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MSNBC Trumpets Obama's Win: 'This is What the World Wanted' --11/5/2008


1. MSNBC Trumpets Obama's Win: 'This is What the World Wanted'
At about 2:50 AM EST Wednesday morning, MSNBC went live to NBC News reporter Dawna Friesen in London for world reaction to Barack Obama's election and she triumphantly declared: "It's not an overstatement to say that this is what the world wanted. Poll after poll done in countries around the world over the past few months has showed that people wanted Barack Obama to win." After blurry video of Kenyans dancing and singing a song which "had only two words, 'Obama' and 'miracle,'" Friesen held up the front page of London's left of center The Independent and explained how the newspaper's headline "dubbed" Obama "The history man." She also decided to highlight: "The diplomatic editor of The Independent interestingly writing that now is the time to undo the damage done by George W. Bush. I think much of the world does see this as really turning a page, moving on from George Bush. And the diplomatic editor says there's a global yearning for a seismic shift in American foreign policy."

2. ABC News Reporter Steve Osunsami Chokes Up in Joy for Obama's Victory
At 11:49 PM EST Tuesday night, live from Morehouse College in Atlanta, ABC News reporter Steve Osunsami choked up and came near tears as he recalled how "my father used to tell us that there's no way this country would elect a black President," but "this evening, the country has proved my old man wrong -- and we're the better for it."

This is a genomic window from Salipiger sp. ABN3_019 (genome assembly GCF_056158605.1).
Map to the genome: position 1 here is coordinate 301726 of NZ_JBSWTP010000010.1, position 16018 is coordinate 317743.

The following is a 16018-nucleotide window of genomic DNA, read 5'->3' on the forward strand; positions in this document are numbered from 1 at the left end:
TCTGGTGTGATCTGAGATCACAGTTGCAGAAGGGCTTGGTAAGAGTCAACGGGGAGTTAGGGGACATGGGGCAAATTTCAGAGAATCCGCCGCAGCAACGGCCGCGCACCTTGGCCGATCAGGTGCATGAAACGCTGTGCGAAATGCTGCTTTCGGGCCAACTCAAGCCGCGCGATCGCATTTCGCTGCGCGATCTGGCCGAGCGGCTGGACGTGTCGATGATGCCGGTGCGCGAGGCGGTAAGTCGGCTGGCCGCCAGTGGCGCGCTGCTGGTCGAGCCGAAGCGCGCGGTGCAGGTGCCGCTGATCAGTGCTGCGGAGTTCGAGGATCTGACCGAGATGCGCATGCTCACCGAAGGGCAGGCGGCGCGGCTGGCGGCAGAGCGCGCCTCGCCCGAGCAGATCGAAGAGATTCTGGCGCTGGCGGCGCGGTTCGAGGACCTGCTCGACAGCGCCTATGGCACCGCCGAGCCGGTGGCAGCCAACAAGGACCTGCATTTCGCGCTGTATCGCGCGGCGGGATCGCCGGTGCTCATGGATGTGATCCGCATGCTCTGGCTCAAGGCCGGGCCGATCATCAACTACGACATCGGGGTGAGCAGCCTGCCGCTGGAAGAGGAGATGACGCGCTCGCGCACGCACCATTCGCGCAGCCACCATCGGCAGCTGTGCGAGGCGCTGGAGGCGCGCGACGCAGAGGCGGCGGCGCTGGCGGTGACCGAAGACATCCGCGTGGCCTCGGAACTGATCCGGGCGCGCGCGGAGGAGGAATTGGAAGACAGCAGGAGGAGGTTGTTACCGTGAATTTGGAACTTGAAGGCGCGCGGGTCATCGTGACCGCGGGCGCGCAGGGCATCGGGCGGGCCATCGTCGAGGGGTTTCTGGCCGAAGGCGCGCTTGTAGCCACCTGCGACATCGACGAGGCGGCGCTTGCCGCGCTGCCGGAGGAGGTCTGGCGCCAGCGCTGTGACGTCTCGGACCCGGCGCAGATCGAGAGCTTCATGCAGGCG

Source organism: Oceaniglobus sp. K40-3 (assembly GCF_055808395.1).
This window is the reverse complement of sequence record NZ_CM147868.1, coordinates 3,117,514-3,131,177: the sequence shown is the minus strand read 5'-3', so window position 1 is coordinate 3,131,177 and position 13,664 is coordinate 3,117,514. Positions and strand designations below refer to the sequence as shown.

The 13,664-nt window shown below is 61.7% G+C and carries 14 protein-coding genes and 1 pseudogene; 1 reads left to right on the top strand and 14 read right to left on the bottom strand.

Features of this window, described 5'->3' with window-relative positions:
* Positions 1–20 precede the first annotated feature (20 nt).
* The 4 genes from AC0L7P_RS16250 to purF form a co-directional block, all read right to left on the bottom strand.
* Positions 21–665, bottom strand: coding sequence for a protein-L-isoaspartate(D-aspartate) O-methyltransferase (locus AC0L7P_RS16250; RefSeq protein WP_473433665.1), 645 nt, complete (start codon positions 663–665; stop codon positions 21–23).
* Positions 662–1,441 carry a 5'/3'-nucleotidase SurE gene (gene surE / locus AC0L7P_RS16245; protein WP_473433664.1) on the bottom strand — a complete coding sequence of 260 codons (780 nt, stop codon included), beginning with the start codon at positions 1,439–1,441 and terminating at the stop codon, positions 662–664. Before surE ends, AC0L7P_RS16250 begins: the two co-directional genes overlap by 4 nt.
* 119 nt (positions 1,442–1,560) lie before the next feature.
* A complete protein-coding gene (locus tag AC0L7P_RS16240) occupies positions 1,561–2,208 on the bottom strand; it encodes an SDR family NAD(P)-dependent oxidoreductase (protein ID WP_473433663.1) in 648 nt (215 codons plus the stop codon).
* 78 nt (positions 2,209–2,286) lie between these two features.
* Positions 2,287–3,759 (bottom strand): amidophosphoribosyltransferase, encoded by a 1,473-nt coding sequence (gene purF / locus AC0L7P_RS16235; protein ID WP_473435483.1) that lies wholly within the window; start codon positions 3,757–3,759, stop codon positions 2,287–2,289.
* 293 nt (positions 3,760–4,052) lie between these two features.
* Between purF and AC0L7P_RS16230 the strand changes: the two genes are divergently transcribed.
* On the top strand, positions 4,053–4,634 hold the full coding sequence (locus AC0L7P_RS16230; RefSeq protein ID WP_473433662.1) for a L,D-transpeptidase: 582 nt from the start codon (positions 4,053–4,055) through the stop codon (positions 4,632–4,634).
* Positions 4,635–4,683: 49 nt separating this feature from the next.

3. Oprah Exclaims: 'I Haven't Seen This Sense of Unity Since 9/11'
At 11:49 PM EST Tuesday night, live from Morehouse College in Atlanta, ABC News reporter Steve Osunsami choked up and came near tears as he recalled how "my father used to tell us that there's no way this country would elect a black President," but "this evening, the country has proved my old man wrong -- and we're the better for it."

4. Mitchell: 'Centrist' Obama Will Rein in Congressional Liberals
During live coverage on Tuesday's Today show, of Barack Obama voting in his home state, Andrea Mitchell postulated that he will have to confront a "liberal" Congress because Obama, himself, is a "centrist." The Senator with the most liberal voting record, according to Mitchell, will be the one to "rein in expectations from an empowered liberal majority in the House and Senate."

5. Williams: Joe the Plumber Was Silly, a 'Rat Hole of Distraction'